Already, almost half of Mississippians who opt for an abortion are leaving the state. According to data from the state health division, approximately 4,700 Mississippians had an abortion in 2018. According to the Centers for Disease Control and Prevention, only 3,000 abortions were performed in Mississippi that year.
This means that close to 2,000 Mississippians have left Mississippi to get an abortion. They often travel to clinics in Tennessee or Alabama, according to CDC data.
If Roe v. Wade were to be overturned, every single one of Mississippi’s neighbors — Texas, Tennessee, Alabama and Arkansas — has laws on the books to outlaw the procedure. Florida, North Carolina Kansas, Illinois and Illinois are the next closest options.
The week of October 18, 104 patients got abortions at Jackson Women’s Health — more than double the norm.
The clinic has upped its hours: Before the Texas ban took effect, Jackson Women’s Health was open three days a week. Now it’s open five days, sometimes six. They hired two more doctors — now five different physicians fly in from out of state to provide abortions. The clinic covers their airfare, their rental cars, and their lodging.
“When patients call and we’re able to get them in the following week, they’re willing to drive that far, instead of having to wait two, three, four weeks,” Brewer said. “So many states are limited with their doctors, to where it fills up your schedule so quickly. Patients don’t have a choice but to wait. That’s why we brought in these doctors. We’re thankful to have these doctors, but that’s the only reason we’re able to see the patients.”
Still, many here believe it’s a matter of when — not if — abortion rights disappear. It’s been a transition years in the making.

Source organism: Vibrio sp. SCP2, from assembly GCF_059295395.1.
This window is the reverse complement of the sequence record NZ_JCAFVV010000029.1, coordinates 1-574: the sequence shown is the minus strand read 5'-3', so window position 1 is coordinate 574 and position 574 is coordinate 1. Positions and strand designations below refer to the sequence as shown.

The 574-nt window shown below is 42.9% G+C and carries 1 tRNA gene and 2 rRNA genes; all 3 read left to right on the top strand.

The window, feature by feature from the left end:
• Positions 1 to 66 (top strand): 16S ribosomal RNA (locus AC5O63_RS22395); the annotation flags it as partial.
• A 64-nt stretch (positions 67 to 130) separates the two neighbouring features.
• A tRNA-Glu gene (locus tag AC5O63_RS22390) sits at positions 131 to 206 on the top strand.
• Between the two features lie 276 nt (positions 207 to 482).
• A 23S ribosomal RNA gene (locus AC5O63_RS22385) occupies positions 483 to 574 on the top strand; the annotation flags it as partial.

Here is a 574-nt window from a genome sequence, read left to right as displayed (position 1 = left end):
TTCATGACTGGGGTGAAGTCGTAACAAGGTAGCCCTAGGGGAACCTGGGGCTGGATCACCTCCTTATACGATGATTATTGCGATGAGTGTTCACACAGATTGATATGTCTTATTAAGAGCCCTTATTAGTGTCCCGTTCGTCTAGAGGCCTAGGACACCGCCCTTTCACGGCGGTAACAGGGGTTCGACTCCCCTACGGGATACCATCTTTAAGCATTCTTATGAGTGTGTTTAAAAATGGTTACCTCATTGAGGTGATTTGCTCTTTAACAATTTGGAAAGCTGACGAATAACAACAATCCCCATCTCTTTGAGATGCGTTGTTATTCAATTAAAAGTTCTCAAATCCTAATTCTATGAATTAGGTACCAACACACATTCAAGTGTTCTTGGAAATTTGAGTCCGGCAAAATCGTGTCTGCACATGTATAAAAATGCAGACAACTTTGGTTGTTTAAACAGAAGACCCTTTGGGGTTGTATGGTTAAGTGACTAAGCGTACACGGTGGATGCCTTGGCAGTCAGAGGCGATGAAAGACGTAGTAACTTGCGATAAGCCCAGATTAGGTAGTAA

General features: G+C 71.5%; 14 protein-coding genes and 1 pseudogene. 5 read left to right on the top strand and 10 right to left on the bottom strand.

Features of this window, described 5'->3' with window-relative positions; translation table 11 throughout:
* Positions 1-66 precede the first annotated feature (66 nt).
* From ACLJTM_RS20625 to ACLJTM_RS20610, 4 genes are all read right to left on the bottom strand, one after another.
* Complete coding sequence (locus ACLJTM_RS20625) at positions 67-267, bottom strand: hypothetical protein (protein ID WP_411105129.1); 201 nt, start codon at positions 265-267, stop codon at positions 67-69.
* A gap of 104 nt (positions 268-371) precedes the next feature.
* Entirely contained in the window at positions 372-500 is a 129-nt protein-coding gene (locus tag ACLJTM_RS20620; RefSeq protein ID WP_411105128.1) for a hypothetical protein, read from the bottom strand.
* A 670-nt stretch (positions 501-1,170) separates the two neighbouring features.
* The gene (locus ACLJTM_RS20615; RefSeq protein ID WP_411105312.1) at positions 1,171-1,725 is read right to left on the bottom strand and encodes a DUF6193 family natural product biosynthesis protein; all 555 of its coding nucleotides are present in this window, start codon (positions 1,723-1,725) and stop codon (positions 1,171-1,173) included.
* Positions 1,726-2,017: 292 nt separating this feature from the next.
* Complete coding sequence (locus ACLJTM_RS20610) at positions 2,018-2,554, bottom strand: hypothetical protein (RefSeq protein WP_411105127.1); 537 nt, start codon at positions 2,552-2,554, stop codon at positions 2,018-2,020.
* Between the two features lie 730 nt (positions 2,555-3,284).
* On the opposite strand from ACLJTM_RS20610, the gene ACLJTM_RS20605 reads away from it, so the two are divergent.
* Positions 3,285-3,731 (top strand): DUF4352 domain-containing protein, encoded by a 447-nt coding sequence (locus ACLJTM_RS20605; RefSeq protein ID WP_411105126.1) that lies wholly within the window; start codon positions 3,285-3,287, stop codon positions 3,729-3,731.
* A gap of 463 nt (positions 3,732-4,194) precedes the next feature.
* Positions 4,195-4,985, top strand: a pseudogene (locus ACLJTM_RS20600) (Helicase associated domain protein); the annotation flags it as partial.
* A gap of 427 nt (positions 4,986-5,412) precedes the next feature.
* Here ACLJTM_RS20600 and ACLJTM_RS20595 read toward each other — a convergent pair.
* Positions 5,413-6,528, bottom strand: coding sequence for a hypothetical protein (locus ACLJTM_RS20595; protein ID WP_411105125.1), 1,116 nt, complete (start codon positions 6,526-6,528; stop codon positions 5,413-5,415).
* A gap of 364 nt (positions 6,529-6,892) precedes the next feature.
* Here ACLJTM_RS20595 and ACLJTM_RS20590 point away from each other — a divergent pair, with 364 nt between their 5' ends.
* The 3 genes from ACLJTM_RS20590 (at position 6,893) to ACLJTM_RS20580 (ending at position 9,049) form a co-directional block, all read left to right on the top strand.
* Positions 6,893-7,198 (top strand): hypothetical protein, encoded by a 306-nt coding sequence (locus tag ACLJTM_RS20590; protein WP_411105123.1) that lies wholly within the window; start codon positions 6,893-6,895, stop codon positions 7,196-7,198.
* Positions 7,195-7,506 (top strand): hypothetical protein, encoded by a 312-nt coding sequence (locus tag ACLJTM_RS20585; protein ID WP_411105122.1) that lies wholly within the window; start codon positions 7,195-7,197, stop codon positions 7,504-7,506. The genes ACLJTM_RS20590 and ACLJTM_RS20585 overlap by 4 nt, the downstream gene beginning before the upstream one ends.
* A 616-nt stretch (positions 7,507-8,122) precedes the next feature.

“Mississippi has always been on the chopping block,” said Michelle Colon, a long-time abortion rights organizer in the state. What’s different now, she said, is how widespread restrictions have become.
Activists are trying conceive a future without Roe v. WadeMississippi and its neighboring states no longer have protections for abortion rights.
Part of that means training people in how to use Plan B, the so-called “morning-after pill” that can prevent pregnancy if taken within three days of unprotected sex. Colon’s organization, known as Sisters Helping Every Woman Rise and Organize (SHERo), is even working with local churches to help distribute the pill.
Also, there are efforts made to establish abortion networks.
Organizers and funds for abortion are trying to build relationships with clinics in other states so that, in the unlikely event Mississippi bans abortion, they can help people travel elsewhere to have an abortion.
And they are trying to spread awareness of what is called “self-managed abortion” — taking medication abortion pills at home, which, if done correctly, can be a safe option for people who are earlier than 10 weeks in a pregnancy. (Safe self-managed medication abort in the first trimester is supported by the World Health Organization.)
Legally, a person other than a doctor cannot prescribe a treatment plan. Talking about the possibility for self-managed abortion is permissible. Self-managing abortions are illegal in five states. Mississippi is not one.
To find pills, however, you will need to know someone who can help you locate them or have access to an online retailer. This assumes that the pill is still available to someone who is not yet pregnant. Even in states that do not criminalize the practice, self-managed abortion is possible. still risk prosecution.
“It’s going to be challenging,” Colon said. “But how do you say no? How do you not help someone?”